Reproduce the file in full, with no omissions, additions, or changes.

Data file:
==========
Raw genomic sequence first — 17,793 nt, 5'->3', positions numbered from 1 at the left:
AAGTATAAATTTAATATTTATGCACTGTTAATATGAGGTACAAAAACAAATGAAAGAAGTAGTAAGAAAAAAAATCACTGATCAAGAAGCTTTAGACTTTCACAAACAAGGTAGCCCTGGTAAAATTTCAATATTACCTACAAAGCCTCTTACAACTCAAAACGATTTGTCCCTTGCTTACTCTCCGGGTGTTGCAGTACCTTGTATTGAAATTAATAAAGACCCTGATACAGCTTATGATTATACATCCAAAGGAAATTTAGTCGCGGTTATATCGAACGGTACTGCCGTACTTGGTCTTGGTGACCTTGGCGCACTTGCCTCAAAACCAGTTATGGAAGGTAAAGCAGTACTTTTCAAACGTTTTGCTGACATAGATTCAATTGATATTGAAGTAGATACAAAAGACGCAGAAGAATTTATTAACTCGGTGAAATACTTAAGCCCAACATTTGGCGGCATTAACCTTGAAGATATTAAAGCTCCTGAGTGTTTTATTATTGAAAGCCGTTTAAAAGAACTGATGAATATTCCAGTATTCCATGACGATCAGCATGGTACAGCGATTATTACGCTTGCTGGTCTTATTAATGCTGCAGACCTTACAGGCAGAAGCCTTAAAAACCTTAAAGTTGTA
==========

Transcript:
Raw genomic sequence first — 17,793 nt, 5'->3', positions numbered from 1 at the left:
AAGTATAAATTTAATATTTATGCACTGTTAATATGAGGTACAAAAACAAATGAAAGAAGTAGTAAGAAAAAAAATCACTGATCAAGAAGCTTTAGACTTTCACAAACAAGGTAGCCCTGGTAAAATTTCAATATTACCTACAAAGCCTCTTACAACTCAAAACGATTTGTCCCTTGCTTACTCTCCGGGTGTTGCAGTACCTTGTATTGAAATTAATAAAGACCCTGATACAGCTTATGATTATACATCCAAAGGAAATTTAGTCGCGGTTATATCGAACGGTACTGCCGTACTTGGTCTTGGTGACCTTGGCGCACTTGCCTCAAAACCAGTTATGGAAGGTAAAGCAGTACTTTTCAAACGTTTTGCTGACATAGATTCAATTGATATTGAAGTAGATACAAAAGACGCAGAAGAATTTATTAACTCGGTGAAATACTTAAGCCCAACATTTGGCGGCATTAACCTTGAAGATATTAAAGCTCCTGAGTGTTTTATTATTGAAAGCCGTTTAAAAGAACTGATGAATATTCCAGTATTCCATGACGATCAGCATGGTACAGCGATTATTACGCTTGCTGGTCTTATTAATGCTGCAGACCTTACAGGCAGAAGCCTTAAAAACCTTAAAGTTGTA